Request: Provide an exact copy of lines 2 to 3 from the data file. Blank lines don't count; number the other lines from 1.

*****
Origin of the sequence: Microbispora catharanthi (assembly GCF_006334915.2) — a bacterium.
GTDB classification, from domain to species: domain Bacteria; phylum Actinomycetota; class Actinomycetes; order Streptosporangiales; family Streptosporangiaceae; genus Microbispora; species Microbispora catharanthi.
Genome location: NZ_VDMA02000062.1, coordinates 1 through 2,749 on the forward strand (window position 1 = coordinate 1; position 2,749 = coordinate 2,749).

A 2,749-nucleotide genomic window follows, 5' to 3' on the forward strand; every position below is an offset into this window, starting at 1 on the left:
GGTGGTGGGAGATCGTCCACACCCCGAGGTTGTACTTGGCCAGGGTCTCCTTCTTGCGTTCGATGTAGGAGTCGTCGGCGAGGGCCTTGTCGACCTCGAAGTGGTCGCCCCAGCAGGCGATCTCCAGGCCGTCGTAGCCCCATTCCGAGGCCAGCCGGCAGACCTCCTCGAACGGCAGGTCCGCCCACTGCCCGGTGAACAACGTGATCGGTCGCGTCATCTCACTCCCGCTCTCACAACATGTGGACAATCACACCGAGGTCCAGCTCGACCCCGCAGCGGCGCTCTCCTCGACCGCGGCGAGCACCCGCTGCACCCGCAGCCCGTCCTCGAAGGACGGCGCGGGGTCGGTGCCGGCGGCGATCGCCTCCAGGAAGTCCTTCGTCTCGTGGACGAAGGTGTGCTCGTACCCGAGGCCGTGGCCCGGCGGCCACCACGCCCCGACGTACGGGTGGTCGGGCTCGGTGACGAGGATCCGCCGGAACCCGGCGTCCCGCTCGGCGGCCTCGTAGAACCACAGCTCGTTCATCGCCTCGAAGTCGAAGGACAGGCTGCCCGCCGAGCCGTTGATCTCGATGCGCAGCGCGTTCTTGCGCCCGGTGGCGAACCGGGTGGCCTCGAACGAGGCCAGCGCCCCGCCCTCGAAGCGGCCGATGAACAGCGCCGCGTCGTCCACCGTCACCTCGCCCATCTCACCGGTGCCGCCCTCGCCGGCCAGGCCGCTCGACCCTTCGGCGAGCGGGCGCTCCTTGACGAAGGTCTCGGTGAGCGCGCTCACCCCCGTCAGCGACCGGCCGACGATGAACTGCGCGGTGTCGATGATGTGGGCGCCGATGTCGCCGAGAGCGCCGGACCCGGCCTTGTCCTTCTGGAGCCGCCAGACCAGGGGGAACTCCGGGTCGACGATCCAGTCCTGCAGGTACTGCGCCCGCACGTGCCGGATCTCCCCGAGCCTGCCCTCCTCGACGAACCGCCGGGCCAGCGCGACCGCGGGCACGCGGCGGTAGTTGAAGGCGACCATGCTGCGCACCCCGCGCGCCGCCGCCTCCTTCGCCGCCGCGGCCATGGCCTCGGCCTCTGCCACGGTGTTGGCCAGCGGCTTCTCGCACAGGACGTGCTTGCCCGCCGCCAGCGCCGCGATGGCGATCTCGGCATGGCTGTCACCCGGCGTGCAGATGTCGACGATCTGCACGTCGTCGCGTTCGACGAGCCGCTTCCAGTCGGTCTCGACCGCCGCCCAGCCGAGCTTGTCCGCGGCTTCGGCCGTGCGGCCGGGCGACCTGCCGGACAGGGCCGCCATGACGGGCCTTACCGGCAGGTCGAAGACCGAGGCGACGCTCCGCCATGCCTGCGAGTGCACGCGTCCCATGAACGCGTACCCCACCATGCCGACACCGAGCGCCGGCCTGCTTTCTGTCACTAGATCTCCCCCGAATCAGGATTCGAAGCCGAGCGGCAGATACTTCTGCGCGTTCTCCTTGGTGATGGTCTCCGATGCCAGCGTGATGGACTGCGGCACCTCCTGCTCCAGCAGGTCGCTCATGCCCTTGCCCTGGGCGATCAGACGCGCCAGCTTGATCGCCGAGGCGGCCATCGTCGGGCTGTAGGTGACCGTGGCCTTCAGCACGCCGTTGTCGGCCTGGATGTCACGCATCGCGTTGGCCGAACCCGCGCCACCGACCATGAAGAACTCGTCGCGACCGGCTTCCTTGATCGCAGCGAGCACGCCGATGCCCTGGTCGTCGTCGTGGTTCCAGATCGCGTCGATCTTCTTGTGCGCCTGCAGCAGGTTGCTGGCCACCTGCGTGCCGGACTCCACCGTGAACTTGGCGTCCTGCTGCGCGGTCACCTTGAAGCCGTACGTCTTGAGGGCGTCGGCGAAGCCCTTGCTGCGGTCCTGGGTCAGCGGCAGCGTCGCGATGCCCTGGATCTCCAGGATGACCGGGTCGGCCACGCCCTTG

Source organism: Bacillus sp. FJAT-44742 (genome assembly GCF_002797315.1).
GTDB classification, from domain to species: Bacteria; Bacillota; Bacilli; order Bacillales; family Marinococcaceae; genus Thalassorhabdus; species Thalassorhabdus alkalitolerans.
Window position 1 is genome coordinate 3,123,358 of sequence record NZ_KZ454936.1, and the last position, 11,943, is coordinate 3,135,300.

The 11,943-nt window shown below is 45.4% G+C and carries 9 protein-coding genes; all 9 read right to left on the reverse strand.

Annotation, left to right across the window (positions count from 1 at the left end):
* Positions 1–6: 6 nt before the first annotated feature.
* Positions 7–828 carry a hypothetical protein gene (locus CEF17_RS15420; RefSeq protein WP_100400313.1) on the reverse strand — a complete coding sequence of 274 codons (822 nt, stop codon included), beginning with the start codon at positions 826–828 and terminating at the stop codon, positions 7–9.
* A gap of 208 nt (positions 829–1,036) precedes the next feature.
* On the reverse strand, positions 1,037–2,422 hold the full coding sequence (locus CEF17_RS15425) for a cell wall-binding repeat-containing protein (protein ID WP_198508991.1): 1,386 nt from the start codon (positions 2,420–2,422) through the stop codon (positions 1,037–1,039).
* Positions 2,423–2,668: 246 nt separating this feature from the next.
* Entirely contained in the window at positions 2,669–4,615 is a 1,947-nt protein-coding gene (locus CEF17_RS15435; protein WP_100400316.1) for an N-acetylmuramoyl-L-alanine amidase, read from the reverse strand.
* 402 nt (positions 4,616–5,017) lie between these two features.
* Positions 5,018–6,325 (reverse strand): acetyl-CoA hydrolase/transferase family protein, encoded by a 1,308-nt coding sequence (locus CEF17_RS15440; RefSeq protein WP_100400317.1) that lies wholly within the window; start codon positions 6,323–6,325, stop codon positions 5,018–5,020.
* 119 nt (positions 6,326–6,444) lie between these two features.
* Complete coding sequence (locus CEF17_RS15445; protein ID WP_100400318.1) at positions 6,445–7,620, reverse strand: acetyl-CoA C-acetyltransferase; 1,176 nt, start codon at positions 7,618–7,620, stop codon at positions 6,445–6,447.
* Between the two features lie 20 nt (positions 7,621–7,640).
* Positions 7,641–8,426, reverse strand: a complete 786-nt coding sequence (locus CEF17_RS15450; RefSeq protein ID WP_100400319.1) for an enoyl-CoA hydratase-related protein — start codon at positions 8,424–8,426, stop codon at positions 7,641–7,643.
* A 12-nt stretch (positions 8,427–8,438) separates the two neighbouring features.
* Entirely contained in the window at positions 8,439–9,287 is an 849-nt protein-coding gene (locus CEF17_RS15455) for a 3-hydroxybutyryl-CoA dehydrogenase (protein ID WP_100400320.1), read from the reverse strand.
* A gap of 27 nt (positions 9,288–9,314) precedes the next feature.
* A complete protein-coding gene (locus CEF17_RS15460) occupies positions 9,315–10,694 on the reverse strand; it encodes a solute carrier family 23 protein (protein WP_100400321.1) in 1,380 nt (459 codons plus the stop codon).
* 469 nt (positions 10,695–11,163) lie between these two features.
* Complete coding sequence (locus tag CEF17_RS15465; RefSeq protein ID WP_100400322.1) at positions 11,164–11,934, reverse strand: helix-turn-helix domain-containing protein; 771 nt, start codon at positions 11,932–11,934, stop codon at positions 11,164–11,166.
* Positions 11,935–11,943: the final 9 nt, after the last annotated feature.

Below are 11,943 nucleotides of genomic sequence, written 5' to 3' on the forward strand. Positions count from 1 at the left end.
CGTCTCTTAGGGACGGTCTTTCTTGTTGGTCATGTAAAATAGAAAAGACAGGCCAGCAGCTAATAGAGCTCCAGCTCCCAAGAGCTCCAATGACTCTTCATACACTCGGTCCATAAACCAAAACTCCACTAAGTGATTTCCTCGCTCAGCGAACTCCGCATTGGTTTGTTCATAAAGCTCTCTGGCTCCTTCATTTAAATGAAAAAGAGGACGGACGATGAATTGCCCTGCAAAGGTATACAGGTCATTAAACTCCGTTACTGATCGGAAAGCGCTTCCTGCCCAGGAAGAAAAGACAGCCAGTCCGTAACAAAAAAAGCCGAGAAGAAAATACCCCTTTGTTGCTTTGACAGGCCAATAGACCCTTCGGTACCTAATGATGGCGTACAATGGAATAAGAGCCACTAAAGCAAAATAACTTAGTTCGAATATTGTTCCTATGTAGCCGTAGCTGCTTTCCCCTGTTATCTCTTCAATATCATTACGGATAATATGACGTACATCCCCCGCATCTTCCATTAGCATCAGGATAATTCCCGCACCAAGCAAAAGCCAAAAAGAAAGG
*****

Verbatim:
GTDB classification, from domain to species: domain Bacteria; phylum Actinomycetota; class Actinomycetes; order Streptosporangiales; family Streptosporangiaceae; genus Microbispora; species Microbispora catharanthi.
Genome location: NZ_VDMA02000062.1, coordinates 1 through 2,749 on the forward strand (window position 1 = coordinate 1; position 2,749 = coordinate 2,749).